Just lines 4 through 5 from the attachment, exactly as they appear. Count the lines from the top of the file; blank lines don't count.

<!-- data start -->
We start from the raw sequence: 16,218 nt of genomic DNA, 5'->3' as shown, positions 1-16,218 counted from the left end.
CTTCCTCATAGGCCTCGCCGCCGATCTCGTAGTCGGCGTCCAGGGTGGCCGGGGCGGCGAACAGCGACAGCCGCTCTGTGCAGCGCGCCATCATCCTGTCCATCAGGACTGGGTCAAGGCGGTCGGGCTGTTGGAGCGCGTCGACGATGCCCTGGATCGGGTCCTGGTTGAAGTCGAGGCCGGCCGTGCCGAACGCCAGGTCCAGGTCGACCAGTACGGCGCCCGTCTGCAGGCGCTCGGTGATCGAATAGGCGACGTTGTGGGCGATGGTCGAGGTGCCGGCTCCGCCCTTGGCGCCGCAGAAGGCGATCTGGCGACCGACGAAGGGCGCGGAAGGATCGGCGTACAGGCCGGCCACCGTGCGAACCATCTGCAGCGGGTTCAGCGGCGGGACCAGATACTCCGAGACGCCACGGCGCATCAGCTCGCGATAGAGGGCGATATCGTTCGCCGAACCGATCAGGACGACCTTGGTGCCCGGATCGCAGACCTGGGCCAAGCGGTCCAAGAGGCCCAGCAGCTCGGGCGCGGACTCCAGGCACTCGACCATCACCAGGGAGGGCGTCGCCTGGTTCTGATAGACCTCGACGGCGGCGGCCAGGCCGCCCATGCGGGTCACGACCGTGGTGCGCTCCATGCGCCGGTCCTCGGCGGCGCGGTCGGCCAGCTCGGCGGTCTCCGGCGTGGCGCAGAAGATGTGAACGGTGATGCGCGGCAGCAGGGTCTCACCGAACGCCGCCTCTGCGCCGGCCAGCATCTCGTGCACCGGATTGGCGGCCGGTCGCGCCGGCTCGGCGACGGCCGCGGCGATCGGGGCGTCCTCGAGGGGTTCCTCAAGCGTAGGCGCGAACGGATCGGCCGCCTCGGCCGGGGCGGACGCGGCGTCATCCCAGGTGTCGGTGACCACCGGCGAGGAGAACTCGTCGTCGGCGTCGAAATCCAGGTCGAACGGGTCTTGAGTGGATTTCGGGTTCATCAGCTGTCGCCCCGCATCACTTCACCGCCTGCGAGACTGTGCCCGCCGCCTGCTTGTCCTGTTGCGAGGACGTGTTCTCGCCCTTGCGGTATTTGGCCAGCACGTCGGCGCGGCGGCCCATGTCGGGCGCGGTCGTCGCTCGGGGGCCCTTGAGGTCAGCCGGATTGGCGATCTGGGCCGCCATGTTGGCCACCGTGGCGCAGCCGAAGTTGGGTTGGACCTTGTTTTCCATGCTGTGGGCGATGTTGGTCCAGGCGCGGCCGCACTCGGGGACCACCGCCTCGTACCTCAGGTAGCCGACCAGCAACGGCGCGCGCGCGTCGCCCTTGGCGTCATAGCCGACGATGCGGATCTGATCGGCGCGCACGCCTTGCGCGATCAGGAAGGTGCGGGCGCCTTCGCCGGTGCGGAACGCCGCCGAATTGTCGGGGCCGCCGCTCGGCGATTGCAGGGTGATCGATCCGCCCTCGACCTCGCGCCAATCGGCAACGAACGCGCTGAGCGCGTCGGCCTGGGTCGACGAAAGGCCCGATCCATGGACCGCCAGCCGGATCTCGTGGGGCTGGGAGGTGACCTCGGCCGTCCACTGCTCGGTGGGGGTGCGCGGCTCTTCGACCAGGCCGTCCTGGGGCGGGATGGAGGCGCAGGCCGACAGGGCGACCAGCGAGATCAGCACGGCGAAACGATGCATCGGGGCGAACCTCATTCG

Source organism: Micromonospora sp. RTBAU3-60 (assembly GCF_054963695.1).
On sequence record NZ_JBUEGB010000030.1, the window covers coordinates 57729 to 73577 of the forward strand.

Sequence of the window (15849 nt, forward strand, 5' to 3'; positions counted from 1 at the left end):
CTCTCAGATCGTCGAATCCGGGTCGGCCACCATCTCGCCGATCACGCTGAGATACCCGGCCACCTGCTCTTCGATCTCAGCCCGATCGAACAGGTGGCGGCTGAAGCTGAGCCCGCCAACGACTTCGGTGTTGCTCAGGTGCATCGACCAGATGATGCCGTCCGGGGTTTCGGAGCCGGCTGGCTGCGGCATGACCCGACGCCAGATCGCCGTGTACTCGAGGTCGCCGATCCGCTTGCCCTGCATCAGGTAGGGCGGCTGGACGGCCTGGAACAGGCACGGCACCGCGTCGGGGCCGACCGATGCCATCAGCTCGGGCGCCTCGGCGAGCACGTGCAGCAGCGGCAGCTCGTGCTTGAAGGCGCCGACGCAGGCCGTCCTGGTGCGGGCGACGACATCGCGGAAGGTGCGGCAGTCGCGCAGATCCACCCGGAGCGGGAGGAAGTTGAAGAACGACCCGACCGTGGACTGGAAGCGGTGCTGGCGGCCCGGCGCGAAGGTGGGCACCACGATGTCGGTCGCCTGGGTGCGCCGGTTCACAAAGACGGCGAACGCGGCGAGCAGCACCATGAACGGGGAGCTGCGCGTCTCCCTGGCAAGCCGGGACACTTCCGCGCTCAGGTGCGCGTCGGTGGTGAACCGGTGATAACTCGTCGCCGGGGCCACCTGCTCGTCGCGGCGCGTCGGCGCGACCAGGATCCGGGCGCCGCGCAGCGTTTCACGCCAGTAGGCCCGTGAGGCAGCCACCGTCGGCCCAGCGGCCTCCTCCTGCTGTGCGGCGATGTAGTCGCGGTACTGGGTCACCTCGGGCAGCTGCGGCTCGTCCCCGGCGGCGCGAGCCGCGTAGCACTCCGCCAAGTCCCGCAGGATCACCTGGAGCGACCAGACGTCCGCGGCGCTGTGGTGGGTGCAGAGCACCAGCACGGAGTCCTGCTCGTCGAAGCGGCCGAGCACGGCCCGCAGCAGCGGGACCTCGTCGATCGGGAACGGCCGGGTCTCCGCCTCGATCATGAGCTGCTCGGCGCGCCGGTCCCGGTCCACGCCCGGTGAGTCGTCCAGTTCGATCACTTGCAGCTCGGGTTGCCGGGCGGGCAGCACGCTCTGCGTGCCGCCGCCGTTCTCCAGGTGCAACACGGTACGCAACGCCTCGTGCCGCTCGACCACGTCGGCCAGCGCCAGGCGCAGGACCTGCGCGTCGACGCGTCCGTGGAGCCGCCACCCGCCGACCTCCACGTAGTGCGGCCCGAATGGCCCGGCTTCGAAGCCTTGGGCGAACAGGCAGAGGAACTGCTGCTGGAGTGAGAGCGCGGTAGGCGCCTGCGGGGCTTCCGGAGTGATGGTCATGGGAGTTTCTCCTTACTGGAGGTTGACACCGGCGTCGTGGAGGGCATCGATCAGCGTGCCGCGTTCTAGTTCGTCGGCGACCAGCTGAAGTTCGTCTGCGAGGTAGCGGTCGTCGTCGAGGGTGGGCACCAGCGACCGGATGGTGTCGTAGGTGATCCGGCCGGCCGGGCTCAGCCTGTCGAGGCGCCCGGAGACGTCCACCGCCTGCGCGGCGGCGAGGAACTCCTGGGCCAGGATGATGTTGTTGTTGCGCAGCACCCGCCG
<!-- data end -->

On sequence record NZ_JBUEGB010000030.1, the window covers coordinates 57729 to 73577 of the forward strand.

Sequence of the window (15849 nt, forward strand, 5' to 3'; positions counted from 1 at the left end):